It must be nearly Harvest Festival time, mustn't it? At Christ Church Downend, just next to the altar, is an offering of food. A collection of gifts. A cornucopia. A bounty. This evening, just in front of that altar, is SAM CARTER. Delivering gifts, laying out an overflowing cornucopia, bringing us his bounty of glorious songs and delicate melodies.

Just after the third song of the evening a voice, a throaty, possibly slightly drunken voice, shouts "Yes, mate!". It's a simple, heartfelt affirmation, a phrase that says all that you need to know about Sam Carter this evening. Unequivocally "yes". Yes to the songs. Yes to the guitar playing. Just..."yes".

The song that gave rise to that was She Brings Me Home. A massive slice of joy from Sam's new(ish) album Home Waters. He calls it "a good, old fashioned love song" and he’s not wrong. Just as delightfully happy is Our Kind of Harmony from How the City Sings. It's simply such a beautiful song about singing and love and togetherness. These are songs that bring an instant smile to your face, an extra tap to your toes. They are songs to fall in love to.

The songs are one thing but Sam is, almost certainly, the very best folk guitarist in the country. Silvery dewdrops cascade from his fret board, leaving even those that know one end of a capo from the other (or, indeed, where to put one) grinning behind their hands. Can you imagine being able to play like that? Even a little bit like that? It's astonishing. He often cites Nic Jones as an influence but even he wasn't as good as this, was he? Sam's version of Oh Dear, Rue the Day is certainly a match for Jones'. 

So that cornucopia then? Amazing guitar playing, beautiful love songs and Sam Carter is not even half done. There's some politics too. From the Sweet Liberties project comes Dark Days. A proper Dickensian, street stalker of a song. Wearing a battered coat and a sinister leer, taking pot shots at these nasty political times it's joined by Fly the Flag. As anti-Br*xit a song as you're likely to hear, more devastated than outright furious. It goes without saying that the throaty cheering was back again. Beneath his mild mannered exterior a seriously annoyed, politically aware beast lurks.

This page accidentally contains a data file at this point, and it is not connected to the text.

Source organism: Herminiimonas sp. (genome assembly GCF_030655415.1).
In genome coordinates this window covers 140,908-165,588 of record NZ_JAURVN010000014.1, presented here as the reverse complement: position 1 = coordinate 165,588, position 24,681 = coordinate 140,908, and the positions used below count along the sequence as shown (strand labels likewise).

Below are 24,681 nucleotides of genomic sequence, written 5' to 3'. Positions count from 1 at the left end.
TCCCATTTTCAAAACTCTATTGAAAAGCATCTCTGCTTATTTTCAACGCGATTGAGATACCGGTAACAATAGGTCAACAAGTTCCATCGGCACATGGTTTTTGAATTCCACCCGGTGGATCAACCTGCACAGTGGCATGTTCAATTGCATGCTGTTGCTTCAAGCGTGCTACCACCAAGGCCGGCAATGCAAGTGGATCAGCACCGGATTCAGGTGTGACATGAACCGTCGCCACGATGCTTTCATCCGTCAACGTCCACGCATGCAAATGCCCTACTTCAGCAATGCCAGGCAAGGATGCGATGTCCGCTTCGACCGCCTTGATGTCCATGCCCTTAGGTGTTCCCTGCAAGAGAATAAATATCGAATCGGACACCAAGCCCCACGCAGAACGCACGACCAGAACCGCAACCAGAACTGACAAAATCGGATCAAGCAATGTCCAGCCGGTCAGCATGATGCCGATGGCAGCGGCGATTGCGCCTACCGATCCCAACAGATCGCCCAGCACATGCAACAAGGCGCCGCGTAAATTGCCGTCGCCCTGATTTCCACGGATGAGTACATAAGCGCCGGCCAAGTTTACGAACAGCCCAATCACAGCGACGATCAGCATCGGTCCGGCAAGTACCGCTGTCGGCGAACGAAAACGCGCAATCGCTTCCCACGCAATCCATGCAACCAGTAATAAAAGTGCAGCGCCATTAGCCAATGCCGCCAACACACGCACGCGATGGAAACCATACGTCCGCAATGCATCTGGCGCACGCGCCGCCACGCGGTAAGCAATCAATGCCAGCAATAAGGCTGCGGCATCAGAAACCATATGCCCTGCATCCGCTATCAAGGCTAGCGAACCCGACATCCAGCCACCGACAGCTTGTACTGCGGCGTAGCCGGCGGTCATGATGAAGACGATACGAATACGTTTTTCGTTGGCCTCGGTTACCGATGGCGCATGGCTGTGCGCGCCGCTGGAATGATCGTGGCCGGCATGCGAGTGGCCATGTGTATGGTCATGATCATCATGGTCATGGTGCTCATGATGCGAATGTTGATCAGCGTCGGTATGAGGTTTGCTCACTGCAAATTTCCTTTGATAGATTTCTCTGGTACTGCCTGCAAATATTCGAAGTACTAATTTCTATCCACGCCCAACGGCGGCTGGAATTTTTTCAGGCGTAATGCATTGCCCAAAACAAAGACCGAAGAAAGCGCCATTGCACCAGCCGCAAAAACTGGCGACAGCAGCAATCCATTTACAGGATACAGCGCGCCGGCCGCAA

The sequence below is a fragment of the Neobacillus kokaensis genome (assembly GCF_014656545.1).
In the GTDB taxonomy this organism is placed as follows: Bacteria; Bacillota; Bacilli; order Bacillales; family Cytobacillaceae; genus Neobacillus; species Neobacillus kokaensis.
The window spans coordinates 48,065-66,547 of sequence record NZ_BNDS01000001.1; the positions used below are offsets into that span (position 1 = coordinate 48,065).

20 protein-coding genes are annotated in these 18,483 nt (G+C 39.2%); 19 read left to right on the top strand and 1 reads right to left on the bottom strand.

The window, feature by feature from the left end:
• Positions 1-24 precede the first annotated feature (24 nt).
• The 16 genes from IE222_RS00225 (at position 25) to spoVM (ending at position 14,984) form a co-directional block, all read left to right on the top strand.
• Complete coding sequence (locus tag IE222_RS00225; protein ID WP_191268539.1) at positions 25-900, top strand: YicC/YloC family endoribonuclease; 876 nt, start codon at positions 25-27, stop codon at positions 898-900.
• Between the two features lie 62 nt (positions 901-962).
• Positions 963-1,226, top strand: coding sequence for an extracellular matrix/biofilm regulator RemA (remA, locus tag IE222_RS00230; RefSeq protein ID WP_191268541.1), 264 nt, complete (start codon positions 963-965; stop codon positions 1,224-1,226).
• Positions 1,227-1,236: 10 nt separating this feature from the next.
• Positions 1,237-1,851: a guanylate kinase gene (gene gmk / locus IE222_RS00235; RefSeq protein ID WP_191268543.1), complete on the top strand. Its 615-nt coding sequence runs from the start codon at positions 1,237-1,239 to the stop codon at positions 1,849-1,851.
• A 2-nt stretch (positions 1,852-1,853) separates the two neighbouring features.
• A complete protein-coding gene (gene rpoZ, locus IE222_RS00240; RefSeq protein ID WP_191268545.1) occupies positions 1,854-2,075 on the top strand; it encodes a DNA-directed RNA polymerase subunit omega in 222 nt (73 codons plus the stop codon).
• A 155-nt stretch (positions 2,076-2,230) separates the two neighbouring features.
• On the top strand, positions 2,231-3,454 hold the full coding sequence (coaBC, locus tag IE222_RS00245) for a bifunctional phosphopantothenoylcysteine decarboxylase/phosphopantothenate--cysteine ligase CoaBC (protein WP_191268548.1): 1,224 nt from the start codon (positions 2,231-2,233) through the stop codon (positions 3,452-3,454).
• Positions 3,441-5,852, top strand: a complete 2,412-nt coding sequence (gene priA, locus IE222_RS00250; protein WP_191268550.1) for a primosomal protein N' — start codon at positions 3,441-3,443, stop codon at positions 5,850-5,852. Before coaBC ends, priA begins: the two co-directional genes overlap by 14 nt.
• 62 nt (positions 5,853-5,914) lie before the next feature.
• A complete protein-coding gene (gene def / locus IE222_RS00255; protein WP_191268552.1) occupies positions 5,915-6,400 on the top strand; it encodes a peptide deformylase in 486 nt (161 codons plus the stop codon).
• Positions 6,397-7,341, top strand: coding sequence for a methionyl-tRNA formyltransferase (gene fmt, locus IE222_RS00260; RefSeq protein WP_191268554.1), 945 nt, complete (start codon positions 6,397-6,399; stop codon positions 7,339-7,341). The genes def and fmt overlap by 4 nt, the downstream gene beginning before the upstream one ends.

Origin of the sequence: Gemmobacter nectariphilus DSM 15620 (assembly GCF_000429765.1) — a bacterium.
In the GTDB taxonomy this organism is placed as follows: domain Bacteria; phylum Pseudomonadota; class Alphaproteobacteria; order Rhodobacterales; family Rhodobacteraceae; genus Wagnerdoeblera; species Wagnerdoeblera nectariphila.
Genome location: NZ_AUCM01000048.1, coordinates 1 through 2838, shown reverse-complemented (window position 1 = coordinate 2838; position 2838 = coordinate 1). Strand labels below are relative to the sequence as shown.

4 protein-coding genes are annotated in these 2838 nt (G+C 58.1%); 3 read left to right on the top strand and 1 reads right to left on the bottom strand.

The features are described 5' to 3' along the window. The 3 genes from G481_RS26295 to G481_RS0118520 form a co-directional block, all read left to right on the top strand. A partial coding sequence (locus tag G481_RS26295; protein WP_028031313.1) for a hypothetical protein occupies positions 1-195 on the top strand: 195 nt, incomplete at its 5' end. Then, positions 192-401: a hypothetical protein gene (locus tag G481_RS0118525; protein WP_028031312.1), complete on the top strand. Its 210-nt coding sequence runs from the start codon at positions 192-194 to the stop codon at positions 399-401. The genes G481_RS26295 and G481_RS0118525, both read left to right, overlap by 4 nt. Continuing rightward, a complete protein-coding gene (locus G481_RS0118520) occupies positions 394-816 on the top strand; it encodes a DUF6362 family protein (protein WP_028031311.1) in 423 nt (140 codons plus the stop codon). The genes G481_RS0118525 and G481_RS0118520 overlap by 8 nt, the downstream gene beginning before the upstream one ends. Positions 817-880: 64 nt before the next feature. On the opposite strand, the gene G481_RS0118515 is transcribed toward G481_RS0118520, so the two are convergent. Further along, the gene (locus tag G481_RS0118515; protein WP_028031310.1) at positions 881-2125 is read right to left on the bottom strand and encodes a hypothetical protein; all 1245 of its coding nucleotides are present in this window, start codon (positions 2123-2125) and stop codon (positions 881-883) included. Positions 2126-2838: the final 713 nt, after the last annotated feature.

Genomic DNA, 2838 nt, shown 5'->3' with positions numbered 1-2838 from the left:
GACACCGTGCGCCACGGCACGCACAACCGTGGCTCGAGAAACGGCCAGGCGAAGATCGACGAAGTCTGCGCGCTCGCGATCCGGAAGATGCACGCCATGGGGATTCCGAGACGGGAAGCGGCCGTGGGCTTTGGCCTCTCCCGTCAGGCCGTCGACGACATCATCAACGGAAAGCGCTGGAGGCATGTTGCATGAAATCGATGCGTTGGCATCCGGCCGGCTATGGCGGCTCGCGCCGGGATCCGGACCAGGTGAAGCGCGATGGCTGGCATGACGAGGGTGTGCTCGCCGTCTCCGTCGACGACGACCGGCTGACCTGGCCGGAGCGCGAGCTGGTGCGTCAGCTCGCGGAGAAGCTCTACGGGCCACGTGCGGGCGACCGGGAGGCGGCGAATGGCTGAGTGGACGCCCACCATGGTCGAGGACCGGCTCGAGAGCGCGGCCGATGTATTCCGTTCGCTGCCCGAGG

Hold Back The Storm tackles the climate crisis with the heartbroken yearning of the deeply wounded while Dreams are Made of Money still sounds like a stone-cold classic of modern songwriting. In all honesty every single song feels special. As he says "every true story told turns lead into gold". Everything could be met with a lusty "yes".

Equally deserving of relentless positivity was a short opening set from FLO PARKER BOMBOSCH. Rumour has it that this was her first proper set ever, but you'd never know. She mixes superbly chosen covers (Jason Isbell, The Frames) with her own songs... Something That Scares Me is a particular highpoint... and there were times when it felt as though we'd slipped through some sort of 90s indie wormhole. Very welcome echoes of the brilliant Juliana Hatfield rather than straight-up folk but very fine for all of that. Her voice is goosebumps inducing, the songs clever and honest.

All in all an amazing evening of gifts and blessing. Oh "yes".

Words: Gavin McNamara
Photo: Barry Savell